In his book, Contact, Carl Sagan satirically asks why God doesn’t place a glowing cross in the sky at night to serve as irrefutable proof of Jesus’ resurrection. One could just as well ask why God doesn’t set up a website, or place billboards around. Why must we read and understand an ancient book to know God? Bertland Russell, the famous British atheist, once was asked what he would say, if, after his death, he came face to face with the God he had denied in life. Russell’s response: “Not enough evidence”.
This is not just a question for non-believers. As Christians, surely we all wonder why the evidence for God can be denied. Doesn’t God want us to all know Him? Then why doesn’t He make himself more obvious? Why doesn’t he shout from heaven? We certainly agree with Moses’ statement, “You are a God who hides himself”, but we usually have no clue why.
I think the answer to that is in understanding the difference between faith and knowledge, and why God desires faith.
Briefly, knowledge is the intellectual knowledge of what is (yes, I am aware of the different debates about knowledge, but am not going to get into them here, as they do not affect my main point). Faith is a little more difficult to define. I define it this way: Faith is choosing, for good but not unassailable reasons, to believe something is true, and then acting on that belief. This seems to me the definition most inline with the New Testament word (pistis in Greek) which is translated faith, belief, or trust.
Notice a couple things about this definition:
First, it is a belief that has consequences. It is not a trivial thing, for this type of faith affects our choices (unlike, say, the belief that 2 plus 2 equals four, or that the sun is around a million times the size of the earth).
Secondly, it is based on reason and evidence, but it is not compelled by them. That is, it is not against reason or evidence, but may sometimes go beyond them. I believe my spouse is faithful to me, not because I can prove it by evidence (I don’t have her video-taped 24/7) but because it is consistent with what I do know of her and our life together.
Third, to some degree, it is a choice. I have no real choice in believing that snow is cold, or that the chair I am sitting in is black. Unless I want to deny my sense experience, the belief is forced upon me. Nor can my belief that two plus two equals four be a faith decision; it is self-evident and irrefutable. But faith is a flower that can only be cultivated in a soil mixture of doubt and knowledge.
Now, if this is so, then we may begin to see why God makes faith our only acceptable response to Him: Since faith is a choice, it involves moral, and not just intellectual, implications. That is, to some degree, I will choose not just whether there is a God or not, but if I want there to be a God or not. This is not to imply faith has no intellectual content, but to affirm that is also has moral content. Reason can lead me to the water, but it can’t make me drink. I still must choose.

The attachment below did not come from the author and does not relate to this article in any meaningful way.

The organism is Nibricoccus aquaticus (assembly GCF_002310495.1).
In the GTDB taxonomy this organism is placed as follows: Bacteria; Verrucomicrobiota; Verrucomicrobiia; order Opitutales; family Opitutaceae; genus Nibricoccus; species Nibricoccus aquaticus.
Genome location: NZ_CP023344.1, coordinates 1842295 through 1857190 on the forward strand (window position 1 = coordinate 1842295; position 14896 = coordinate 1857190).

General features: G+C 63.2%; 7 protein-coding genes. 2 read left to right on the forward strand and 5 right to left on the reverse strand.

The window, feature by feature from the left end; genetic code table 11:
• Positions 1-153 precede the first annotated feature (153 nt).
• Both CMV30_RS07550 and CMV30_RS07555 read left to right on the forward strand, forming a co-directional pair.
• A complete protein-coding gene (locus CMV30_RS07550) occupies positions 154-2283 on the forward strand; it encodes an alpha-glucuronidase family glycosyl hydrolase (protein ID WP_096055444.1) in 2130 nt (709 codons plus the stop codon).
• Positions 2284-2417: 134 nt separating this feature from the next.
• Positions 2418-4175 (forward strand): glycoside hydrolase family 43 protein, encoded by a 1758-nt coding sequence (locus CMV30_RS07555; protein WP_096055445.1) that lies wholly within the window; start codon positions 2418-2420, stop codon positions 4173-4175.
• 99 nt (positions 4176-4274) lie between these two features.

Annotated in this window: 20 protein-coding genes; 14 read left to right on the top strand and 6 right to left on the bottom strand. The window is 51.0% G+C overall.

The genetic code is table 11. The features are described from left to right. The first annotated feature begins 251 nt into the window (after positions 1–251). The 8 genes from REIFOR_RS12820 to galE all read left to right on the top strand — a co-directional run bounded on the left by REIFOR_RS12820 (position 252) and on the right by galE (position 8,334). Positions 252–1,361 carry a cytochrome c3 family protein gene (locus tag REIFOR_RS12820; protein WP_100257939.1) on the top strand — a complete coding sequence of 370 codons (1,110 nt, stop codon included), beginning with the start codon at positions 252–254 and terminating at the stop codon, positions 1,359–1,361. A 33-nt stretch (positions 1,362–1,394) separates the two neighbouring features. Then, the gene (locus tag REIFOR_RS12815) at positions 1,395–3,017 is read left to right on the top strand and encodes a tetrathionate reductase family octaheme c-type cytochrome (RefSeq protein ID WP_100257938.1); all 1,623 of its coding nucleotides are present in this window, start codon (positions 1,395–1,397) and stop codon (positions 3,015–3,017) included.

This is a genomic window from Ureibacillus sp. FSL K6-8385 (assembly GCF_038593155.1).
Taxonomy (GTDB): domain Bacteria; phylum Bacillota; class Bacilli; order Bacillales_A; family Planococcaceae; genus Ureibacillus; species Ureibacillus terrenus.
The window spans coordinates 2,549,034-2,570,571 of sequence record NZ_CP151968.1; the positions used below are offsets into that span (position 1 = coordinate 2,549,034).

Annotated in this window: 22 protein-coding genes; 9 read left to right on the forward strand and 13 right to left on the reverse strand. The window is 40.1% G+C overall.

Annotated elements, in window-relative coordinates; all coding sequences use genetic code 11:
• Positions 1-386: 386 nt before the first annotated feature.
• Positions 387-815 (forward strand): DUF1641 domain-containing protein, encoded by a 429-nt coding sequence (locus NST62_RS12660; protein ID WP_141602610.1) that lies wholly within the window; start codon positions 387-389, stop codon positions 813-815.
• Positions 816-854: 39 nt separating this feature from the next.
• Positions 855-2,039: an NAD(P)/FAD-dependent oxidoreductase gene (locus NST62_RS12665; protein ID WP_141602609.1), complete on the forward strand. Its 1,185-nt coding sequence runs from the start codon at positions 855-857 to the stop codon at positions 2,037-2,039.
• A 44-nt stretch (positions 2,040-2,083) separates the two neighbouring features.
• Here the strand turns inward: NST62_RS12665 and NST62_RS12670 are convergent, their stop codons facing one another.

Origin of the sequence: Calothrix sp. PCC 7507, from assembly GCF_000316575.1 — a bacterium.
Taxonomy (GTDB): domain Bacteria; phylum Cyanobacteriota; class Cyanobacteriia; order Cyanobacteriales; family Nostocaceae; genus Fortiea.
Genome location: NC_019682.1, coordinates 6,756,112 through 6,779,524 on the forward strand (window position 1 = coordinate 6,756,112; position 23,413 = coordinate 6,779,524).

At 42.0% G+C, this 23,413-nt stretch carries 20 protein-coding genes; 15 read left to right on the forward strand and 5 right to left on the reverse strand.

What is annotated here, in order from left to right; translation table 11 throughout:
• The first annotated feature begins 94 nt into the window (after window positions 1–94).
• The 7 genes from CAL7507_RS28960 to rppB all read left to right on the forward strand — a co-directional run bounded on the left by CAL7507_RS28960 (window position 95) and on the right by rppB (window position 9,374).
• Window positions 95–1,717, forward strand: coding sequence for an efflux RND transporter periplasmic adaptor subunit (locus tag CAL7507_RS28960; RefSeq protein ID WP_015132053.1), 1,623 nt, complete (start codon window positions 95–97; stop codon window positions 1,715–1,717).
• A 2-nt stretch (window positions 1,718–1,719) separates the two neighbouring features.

This is then consistent with that, as C. S. Lewis said, hell is locked from the inside. The believer says to God, “I want you”, the unbeliever says, “I don’t want you”, and God says to them both, “Your will be done”.
Finally, we should also stop to ponder the question of what effect it would have on our faith if God was more obvious, and his ways shown with certainty to be true. For example, why doesn’t God automatically and visibly reward each act of faith and obedience? Every time I refuse some tempting sin, or every time I obey Him, why doesn’t He boom from Heaven, “Good job!”, and send down a twenty dollar bill (or solve whatever problem is bothering me)?
When put in terms like these, it is easy to see how this would distort our relationship with God. We would be treating Him as an object, something we manipulate for our own gain. Faith here would not only be stunted, but warped.
The example of Israel may be instructive here. If God was ever obvious, it was in His dealings with the Israelites, especially in the early years under the leadership of Moses. Just think: they saw the plagues on Egypt. They experienced the crossing of the Red Sea. They heard God thunder from the top of Mt. Sinai. In fact, the last verses of Exodus tell us that the visible sign of God’s presence was always with them:
In all the travels of the Israelites, whenever the cloud (representing God’s presence) lifted from above the tabernacle, they would set out; but if it did not life, they did not set out – until the day it lifted. So the cloud of the Lord was over the tabernacle by day, and fire was in the cloud by night, in the sight of all the house of Israel during all their travels. (Exodus 40: 36-38).
God certainly could not have been much clearer than that. Yet, the faith and obedience of the Israelites in the desert was anything but exemplary. Philip Yancey notes:
I also noticed a telling pattern in the Old Testament accounts: the very clarity of God’s will had a stunting effect on the Israelite’s faith. Why pursue God when He had already revealed Himself so clearly? Why step out in faith when God had already guaranteed the results? …In short, why should the Israelites act like adults when they could act like children? And act like children they did, grumbling against their leaders, cheating on the strict rules governing manna, whining about every food or water shortage. (Disappointment with God)
On the contrary, when God wanted to raise up David as His ideal King (thus representing His people) He did so by often seeming silent and even unfair (just check out the Psalms).
In short, God knows what He is doing with us, and His silence and hiddenness have purpose.